We certainly don’t have enough information on these chemicals; but we have more than we do on a lot of chemicals. And that’s helpful. We have enough to know that we shouldn’t be using some of them. From the angle of the grape growers, these really toxic and persistent herbicides and pesticides, like Oust and sulfometuron-methyl, because they just don’t go away for years, they really should be reserved for very, very select uses where you don’t really want anything growing anywhere! There are not too many of those situations. Certainly not steep hillsides with forests and soil!
It is not clear in the Kevin Kohlman case. Certainly drift played a part. But it is also possible that the ground water he was using for his vines may have been contaminated. There were not enough water samples taken to really confirm that.
Can it be said that EPA evaluations take into consideration ‘extra-scientific’ considerations? From the outcome of the Kohman trial, for example, it’s clear that it was very difficult for the jurors to overcome reasonable doubt. He didn’t seek a change of venue, perhaps because the Kohlman’s felt completely confident in the quality of their scientific evidence they had amassed. [See the interview with Mr. Kohlman, conducted after this, for his reasons in not seeking a change of venue. It had, among other reasons, to do with the requirements of a civil suit. -Admin].
Dr. SK Do you know what happened, though? The jury foreman who, once selected, and having sat through the whole trial, he died the night before, or very soon before the verdict was made. The person who was the alternate – and I’m telling you what I heard from the attorneys – had worked for the forest service in the past; but he had not revealed that during the Voir Dire, the jury selection process. He had apparently made some comment like ‘I’ve worked with herbicides all my life. There is nothing wrong with them.’ Had he said that during the Voir Dire process he would have been excluded from the jury. There were all kinds of things that didn’t work out quite right.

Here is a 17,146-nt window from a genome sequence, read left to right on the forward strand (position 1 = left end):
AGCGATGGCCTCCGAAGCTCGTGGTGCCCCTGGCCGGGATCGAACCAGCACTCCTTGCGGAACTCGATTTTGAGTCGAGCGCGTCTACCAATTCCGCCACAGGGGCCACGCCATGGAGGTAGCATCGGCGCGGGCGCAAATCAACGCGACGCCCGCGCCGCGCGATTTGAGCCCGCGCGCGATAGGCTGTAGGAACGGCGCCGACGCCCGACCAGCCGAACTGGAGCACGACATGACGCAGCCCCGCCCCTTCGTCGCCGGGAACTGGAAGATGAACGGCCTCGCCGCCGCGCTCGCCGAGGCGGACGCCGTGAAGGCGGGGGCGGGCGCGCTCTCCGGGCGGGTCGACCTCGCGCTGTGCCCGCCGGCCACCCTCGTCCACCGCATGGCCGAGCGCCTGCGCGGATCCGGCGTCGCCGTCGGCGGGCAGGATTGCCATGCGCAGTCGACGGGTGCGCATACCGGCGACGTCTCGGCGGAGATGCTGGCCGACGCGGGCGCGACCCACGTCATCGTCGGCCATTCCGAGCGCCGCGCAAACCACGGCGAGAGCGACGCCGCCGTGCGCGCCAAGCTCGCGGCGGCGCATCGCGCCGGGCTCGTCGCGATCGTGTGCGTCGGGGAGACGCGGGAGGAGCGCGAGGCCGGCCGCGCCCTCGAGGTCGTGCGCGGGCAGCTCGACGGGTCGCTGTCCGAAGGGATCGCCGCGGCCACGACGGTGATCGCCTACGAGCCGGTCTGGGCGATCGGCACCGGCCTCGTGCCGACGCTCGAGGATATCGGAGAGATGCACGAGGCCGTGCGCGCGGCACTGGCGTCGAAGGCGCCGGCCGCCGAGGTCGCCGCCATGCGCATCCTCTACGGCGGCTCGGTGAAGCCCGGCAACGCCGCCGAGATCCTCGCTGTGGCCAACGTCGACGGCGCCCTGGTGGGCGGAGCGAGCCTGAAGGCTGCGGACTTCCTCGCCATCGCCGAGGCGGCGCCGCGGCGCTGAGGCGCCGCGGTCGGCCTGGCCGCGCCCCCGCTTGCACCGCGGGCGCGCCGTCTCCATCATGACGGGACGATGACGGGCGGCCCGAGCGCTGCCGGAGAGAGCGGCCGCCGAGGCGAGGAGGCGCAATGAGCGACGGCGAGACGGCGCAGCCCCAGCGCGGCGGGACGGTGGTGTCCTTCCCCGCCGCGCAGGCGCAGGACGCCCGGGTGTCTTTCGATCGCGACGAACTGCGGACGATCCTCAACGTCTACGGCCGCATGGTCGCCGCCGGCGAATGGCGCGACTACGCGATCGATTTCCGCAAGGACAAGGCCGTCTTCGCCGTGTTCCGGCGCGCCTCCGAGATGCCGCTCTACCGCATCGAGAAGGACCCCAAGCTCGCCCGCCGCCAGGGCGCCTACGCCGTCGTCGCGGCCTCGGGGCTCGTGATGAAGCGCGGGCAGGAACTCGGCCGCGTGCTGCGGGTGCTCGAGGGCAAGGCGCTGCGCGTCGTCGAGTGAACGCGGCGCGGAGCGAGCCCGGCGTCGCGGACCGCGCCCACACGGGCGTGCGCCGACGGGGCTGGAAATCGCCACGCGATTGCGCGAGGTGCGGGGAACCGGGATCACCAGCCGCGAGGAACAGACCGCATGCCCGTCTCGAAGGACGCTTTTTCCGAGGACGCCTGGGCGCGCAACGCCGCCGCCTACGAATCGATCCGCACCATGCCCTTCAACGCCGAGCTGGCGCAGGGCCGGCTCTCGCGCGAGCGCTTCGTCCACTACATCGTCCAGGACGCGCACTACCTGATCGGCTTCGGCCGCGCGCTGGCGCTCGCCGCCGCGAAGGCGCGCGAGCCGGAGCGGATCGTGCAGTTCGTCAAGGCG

Yes. I read in Marie-Monique Robin’s The World According to Monsanto it often happens that chemical company executives, whether from Monsanto or Syngenta, others perhaps, bounce around from private to public service. It is not unusual for someone to go from an elevated position within Monsanto to the EPA, for example. That’s what I’m getting at. It seems that there is an extra element here that vitiates the science. So my question is how does one work to make science triumph as opposed to political expediency and convenience.
Dr. SK That’s a really good question. If I knew the answer to that… (laughs) But that is the key question. The hires that are made at EPA, even at the staff level, are vetted by industry, at least that’s what I hear from inside the agency. I have not confirmed that myself, but I know someone pretty high up in the agency who said that during the Bush years there was a lot of this, even among fairly low-level staff positions, this vetting by the industry. The thing is, political appointments can only take you so far. Your staff has to made up of good scientists. They have to believe in protecting public health. You can change the upper-level by political appointments but the staff, they’re government employees, so they’re impossible to change. If you get someone who isn’t a good scientist and who doesn’t care about public health protection, you will be out of luck for many years.